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Remembered Today:

Toby Brayley

Pre-War Cloth Shoulder Titles, Rank and Insignia photos.

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Dragoon
1 hour ago, FROGSMILE said:


Glad to help Chris.  Before the Edward VII cypher was issued the Victorian version was used for the field service cap.  Both were without crown on the FSC and I believe were probably originally collar badges coopted into use for headdress.  Only the Edward VII badge was used on the Brodrick.

 

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Thank you again FROGSMILE, I have said it countless times, how superb this forum is with its wealth of knowledge , always learning new things!

 

Chris 

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Richard Fisher
3 hours ago, FROGSMILE said:

Uncannily I had just ordered your book after discovering it online, so it’s quite spooky to read your post here.  My hope now is that similar photos for the Army School of PT can be found (I know they exist), and also the Cavalry School (Netheravon, then Weedon), as they too exist but I’ve only ever seen two.  I imagine these latter would be much more difficult to track down because unlike the other two schools it was long ago dispersed.  However, they are just as rich with dress details as those of the SofM.

 

The ones that I'm trying to track down at the moment are those from Netheravon as we have very few that would have come across in 1994 when it closed. The only range we have, almost in full, is that from Hythe. I'll be spending some time with Toby having a look through it in more detail and we'll hopefully take a look at the older pictures too as I know we have them back to 1865 for the officers' courses and there are some glass plates which are potentially earlier.

 

All the best, and I hope you find value in the book,

 

Rich

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FROGSMILE
On 03/12/2019 at 13:37, Richard Fisher said:

 

The ones that I'm trying to track down at the moment are those from Netheravon as we have very few that would have come across in 1994 when it closed. The only range we have, almost in full, is that from Hythe. I'll be spending some time with Toby having a look through it in more detail and we'll hopefully take a look at the older pictures too as I know we have them back to 1865 for the officers' courses and there are some glass plates which are potentially earlier.

 

All the best, and I hope you find value in the book,

 

Rich


I have a few from my time in Netheravon, which is where I spent my entire service in the SASC.  Unfortunately there did not seem to be any system there to retain photographs centrally (i.e. Wing HQ), and each of the Weapons Divisions (Mortar, Anti-Tank and latterly MG and Reconaissance) was left to do its own thing.  I was forever poking about whenever the opportunity arose, but I never saw anything of historical note apart from the complete collection of officers service dress bronze cap badges from WW1 that was retained on the wall of the officers’ mess.  I know that that collection has survived, but there was no central collection of photographs.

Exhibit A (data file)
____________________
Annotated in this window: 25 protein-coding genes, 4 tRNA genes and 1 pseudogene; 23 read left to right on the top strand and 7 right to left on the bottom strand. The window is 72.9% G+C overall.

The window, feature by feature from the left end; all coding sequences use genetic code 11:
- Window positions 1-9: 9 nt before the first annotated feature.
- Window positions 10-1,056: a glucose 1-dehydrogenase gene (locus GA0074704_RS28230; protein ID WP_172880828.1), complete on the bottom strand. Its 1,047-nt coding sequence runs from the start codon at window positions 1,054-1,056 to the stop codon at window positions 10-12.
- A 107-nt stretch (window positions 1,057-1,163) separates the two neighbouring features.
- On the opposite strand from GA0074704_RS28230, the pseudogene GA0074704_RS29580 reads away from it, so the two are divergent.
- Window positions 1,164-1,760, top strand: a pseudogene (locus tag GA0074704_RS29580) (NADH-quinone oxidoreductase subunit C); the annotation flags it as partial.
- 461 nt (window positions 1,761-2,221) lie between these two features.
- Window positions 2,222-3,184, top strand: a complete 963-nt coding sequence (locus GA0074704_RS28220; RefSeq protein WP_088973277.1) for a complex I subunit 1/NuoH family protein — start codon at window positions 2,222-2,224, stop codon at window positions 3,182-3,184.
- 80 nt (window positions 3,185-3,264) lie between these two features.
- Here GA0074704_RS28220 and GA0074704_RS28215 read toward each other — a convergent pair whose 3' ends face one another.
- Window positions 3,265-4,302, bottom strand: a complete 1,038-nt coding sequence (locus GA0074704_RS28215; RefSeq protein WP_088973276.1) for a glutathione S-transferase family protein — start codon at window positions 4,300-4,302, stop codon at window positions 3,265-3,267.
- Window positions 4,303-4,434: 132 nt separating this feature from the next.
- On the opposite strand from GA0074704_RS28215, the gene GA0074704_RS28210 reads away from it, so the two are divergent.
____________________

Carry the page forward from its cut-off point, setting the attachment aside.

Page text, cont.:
I was always fascinated by the connection of the wing with the old machine gun school and I took every chance I had to look into that.  Overall I noticed three factors that affected the retention of historical information:

 

1.  The first was the relationship between Netheravon and Warminster (previously Hythe), which I would describe as to a degree antipathetic.  Warminster ran very much by rote to a rigid extent and the weapon training lessons (that at one point began and ended by a whistle blast) were dealing with small arms use at section and platoon level.  Netheravon focussed upon battalion level, medium weapons and taught handling skills within the context of the all arms battle.  This meant that teaching by rote was inappropriate and all soldier and officer trainees were taught in an integrated manner how their weapon was used at the tactical level, including full battle procedure.  In this way I would describe the culture of the two wings as very different and connected in a virtually unbroken way with their forebears at the Machine Gun School and the Small Arms School.  Ne’er the twain would meet.

 

2.  The Netheravon wing (erstwhile school) comprised of small corrugated iron huts directly converted from the stables of the old cavalry school.  Even the headquarters and its satellite buildings were merely asbestos clad wooden huts largely unchanged since WW1.  As such, space was at a premium, so there was only the most essential systematic archiving taking place, which did not include photographs in the period between WW2 and its final closure.

 

3.  Most significantly of all, the school at Netheravon closed completely for a few years between the two World Wars.  It was only the scare leading up to WW2 that caused it to be reopened as a wing and I strongly suspect that when the old machine gun school there had been closed, all photographs that there were had been either dispersed, or possibly even destroyed.  As previously mentioned there was very little communication, or sense of comradeship between the then schools at Hythe and Netheravon.  They might just as well have been wearing different cap badges, as indeed they had been until 1929.  Netheravon always seemed to be under threat of closure, especially during the periodic ‘basing’ reviews when each of the 3-Services had to declare what it would give up if pushed.  That situation led to what I would call a hand-to-mouth existence of running like a well oiled machine, but always with the anticipation of being closed at some point.  Sadly the closure occurred some years after I had moved on.

 

Regards,

 

FS

Edited by FROGSMILE

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